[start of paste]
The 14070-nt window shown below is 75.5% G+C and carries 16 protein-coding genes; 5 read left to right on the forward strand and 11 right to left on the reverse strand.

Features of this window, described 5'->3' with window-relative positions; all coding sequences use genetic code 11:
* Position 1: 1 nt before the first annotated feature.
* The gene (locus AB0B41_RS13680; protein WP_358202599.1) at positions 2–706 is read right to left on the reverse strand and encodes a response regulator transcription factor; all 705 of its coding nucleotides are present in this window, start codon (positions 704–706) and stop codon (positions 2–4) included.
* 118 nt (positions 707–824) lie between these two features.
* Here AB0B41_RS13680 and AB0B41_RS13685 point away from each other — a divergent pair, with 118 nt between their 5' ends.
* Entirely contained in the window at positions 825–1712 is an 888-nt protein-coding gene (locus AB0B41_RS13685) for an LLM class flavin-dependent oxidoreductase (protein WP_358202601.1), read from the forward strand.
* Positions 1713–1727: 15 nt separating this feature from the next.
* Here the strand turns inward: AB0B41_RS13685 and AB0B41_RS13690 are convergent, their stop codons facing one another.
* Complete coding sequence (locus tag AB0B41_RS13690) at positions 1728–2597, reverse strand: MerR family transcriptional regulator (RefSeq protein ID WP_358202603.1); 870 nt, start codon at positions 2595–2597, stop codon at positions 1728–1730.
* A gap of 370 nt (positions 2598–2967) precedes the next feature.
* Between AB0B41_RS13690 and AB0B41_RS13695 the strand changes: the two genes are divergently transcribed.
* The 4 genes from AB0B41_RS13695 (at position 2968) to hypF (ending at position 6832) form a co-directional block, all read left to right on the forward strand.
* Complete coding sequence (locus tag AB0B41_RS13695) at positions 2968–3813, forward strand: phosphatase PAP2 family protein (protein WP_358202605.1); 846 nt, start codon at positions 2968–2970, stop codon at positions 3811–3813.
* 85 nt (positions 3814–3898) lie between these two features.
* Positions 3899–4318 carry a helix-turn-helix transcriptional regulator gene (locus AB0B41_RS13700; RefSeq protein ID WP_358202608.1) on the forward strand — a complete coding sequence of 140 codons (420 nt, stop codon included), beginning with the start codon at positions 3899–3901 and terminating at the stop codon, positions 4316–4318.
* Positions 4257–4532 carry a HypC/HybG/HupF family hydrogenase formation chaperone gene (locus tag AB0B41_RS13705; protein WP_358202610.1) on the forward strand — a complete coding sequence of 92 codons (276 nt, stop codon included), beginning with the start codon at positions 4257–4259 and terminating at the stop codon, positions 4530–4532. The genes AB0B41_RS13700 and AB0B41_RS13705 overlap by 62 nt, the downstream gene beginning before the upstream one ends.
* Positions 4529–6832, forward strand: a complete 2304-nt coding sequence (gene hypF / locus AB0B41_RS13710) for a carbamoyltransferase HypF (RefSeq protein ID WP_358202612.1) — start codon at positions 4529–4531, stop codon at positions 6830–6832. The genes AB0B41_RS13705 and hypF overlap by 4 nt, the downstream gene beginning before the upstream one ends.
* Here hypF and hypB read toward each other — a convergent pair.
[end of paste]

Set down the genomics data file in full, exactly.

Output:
The 14070-nt window shown below is 75.5% G+C and carries 16 protein-coding genes; 5 read left to right on the forward strand and 11 right to left on the reverse strand.

Features of this window, described 5'->3' with window-relative positions; all coding sequences use genetic code 11:
* Position 1: 1 nt before the first annotated feature.
* The gene (locus AB0B41_RS13680; protein WP_358202599.1) at positions 2–706 is read right to left on the reverse strand and encodes a response regulator transcription factor; all 705 of its coding nucleotides are present in this window, start codon (positions 704–706) and stop codon (positions 2–4) included.
* 118 nt (positions 707–824) lie between these two features.
* Here AB0B41_RS13680 and AB0B41_RS13685 point away from each other — a divergent pair, with 118 nt between their 5' ends.
* Entirely contained in the window at positions 825–1712 is an 888-nt protein-coding gene (locus AB0B41_RS13685) for an LLM class flavin-dependent oxidoreductase (protein WP_358202601.1), read from the forward strand.
* Positions 1713–1727: 15 nt separating this feature from the next.
* Here the strand turns inward: AB0B41_RS13685 and AB0B41_RS13690 are convergent, their stop codons facing one another.
* Complete coding sequence (locus tag AB0B41_RS13690) at positions 1728–2597, reverse strand: MerR family transcriptional regulator (RefSeq protein ID WP_358202603.1); 870 nt, start codon at positions 2595–2597, stop codon at positions 1728–1730.
* A gap of 370 nt (positions 2598–2967) precedes the next feature.
* Between AB0B41_RS13690 and AB0B41_RS13695 the strand changes: the two genes are divergently transcribed.
* The 4 genes from AB0B41_RS13695 (at position 2968) to hypF (ending at position 6832) form a co-directional block, all read left to right on the forward strand.
* Complete coding sequence (locus tag AB0B41_RS13695) at positions 2968–3813, forward strand: phosphatase PAP2 family protein (protein WP_358202605.1); 846 nt, start codon at positions 2968–2970, stop codon at positions 3811–3813.
* 85 nt (positions 3814–3898) lie between these two features.
* Positions 3899–4318 carry a helix-turn-helix transcriptional regulator gene (locus AB0B41_RS13700; RefSeq protein ID WP_358202608.1) on the forward strand — a complete coding sequence of 140 codons (420 nt, stop codon included), beginning with the start codon at positions 3899–3901 and terminating at the stop codon, positions 4316–4318.
* Positions 4257–4532 carry a HypC/HybG/HupF family hydrogenase formation chaperone gene (locus tag AB0B41_RS13705; protein WP_358202610.1) on the forward strand — a complete coding sequence of 92 codons (276 nt, stop codon included), beginning with the start codon at positions 4257–4259 and terminating at the stop codon, positions 4530–4532. The genes AB0B41_RS13700 and AB0B41_RS13705 overlap by 62 nt, the downstream gene beginning before the upstream one ends.
* Positions 4529–6832, forward strand: a complete 2304-nt coding sequence (gene hypF / locus AB0B41_RS13710) for a carbamoyltransferase HypF (RefSeq protein ID WP_358202612.1) — start codon at positions 4529–4531, stop codon at positions 6830–6832. The genes AB0B41_RS13705 and hypF overlap by 4 nt, the downstream gene beginning before the upstream one ends.
* Here hypF and hypB read toward each other — a convergent pair.